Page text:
The Picnic series marked my first foray into the world of fiber art. The series dating from the mid 1980's, juxtaposed selected passages from two of George Seurat's monumental paintings, namely Sunday on the Grande Jatte and Bathers at Asnieres, with contemporary food images selected from advertising art. Some 10 years later, I turned again to the food images, visualizing them three dimensionally. However, the transition from earlier pieces to sculptural forms was not an immediate one, I moved gradually through several series, including framed pieces of historical miniatures, bas-relief of Orchids, the Earthcrust series and the current series, titled Meditations on the Chawan.
My initial attraction to the process of knotting was its immediacy and the fact that little specialized equipment is required, which allows for great latitude in approach as to design, concept and technique. In the Picnic series the work is akin to making a tapestry.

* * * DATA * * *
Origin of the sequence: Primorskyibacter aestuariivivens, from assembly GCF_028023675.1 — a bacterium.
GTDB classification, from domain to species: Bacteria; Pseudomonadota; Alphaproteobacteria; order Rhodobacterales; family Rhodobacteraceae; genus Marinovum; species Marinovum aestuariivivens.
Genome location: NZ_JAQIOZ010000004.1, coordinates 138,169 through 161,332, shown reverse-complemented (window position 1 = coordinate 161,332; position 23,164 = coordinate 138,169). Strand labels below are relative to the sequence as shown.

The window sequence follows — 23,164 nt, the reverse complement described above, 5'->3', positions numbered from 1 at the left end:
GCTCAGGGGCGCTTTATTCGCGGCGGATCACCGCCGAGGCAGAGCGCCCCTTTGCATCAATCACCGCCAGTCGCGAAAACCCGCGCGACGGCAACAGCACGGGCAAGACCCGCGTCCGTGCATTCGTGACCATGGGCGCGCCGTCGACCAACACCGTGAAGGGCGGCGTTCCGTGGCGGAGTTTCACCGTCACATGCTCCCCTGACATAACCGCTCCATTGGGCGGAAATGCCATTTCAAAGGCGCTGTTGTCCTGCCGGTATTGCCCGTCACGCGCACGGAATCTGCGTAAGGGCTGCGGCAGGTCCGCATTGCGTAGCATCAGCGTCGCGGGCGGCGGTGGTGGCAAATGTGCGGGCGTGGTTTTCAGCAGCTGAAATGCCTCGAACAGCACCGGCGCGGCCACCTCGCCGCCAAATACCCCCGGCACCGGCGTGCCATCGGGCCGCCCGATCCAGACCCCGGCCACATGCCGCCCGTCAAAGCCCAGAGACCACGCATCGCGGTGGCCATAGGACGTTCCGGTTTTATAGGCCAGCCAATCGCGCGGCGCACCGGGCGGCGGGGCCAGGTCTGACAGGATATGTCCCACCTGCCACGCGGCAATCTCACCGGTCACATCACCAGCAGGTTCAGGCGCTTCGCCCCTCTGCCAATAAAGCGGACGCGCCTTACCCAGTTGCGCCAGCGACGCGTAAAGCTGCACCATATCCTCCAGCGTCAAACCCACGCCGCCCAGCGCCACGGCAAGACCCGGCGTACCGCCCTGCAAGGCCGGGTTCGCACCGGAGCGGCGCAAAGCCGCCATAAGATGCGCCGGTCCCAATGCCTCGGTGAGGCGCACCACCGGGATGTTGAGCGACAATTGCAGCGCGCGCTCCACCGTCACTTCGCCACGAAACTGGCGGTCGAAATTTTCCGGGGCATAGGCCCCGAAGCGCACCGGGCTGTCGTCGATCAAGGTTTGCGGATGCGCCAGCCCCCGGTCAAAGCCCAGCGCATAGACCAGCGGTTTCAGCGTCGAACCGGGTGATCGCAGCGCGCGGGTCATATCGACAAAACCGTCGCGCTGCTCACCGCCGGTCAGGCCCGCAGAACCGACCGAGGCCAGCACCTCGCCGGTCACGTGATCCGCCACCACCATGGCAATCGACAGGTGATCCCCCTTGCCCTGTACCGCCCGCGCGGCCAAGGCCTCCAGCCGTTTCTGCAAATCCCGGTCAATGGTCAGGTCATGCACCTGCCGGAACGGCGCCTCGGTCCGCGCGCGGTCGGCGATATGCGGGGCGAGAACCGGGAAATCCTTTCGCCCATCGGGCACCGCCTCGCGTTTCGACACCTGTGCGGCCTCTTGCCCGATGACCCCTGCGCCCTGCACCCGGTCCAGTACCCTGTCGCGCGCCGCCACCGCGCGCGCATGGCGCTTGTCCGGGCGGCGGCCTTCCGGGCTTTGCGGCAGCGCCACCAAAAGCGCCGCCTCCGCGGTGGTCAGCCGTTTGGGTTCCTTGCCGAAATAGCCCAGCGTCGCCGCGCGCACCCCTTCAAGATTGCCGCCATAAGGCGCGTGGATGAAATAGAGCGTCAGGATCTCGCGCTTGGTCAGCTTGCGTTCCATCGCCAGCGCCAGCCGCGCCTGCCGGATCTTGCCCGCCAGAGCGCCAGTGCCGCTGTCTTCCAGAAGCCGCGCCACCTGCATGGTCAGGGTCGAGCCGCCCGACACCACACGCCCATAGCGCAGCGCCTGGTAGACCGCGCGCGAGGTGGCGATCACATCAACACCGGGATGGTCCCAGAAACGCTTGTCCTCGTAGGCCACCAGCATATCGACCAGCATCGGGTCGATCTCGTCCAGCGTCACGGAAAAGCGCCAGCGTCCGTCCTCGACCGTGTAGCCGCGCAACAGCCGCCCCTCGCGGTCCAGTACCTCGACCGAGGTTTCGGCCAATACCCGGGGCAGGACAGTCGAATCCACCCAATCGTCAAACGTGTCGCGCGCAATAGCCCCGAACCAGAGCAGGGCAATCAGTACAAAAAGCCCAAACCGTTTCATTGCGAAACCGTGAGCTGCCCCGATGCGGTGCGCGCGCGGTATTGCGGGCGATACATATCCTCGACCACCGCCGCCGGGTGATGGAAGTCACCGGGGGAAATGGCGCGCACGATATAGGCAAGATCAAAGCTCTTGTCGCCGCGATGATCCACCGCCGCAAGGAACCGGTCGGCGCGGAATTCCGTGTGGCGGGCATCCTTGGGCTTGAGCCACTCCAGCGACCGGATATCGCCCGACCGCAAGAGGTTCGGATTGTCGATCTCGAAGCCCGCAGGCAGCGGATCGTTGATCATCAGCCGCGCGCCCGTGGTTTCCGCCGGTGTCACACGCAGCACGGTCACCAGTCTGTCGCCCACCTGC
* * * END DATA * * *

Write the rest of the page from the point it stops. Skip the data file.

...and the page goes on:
The image is created by vertical clove hitch over a fixed "warp", guided by a cartoon. I thought the process of creating an image of multicolor knots is not unlike Seurat's pointillism. In three dimensional or sculptural work, the knotting process is most forgiving and the work can progress in many directions simultaneously. The distinction of warp and filling is interchangeable.
Shaping is possible in a variety of ways: by adding or dropping ends, by using different tensions, by using different knots or by using a different material. It is in the Chawan series that I sought to revitalize my work habits by revisiting these possibilities.
In the end, I continually return to art history for visual and conceptual stimulation. For me it is the perfect jumping off point for work in a technique that knows no boundaries.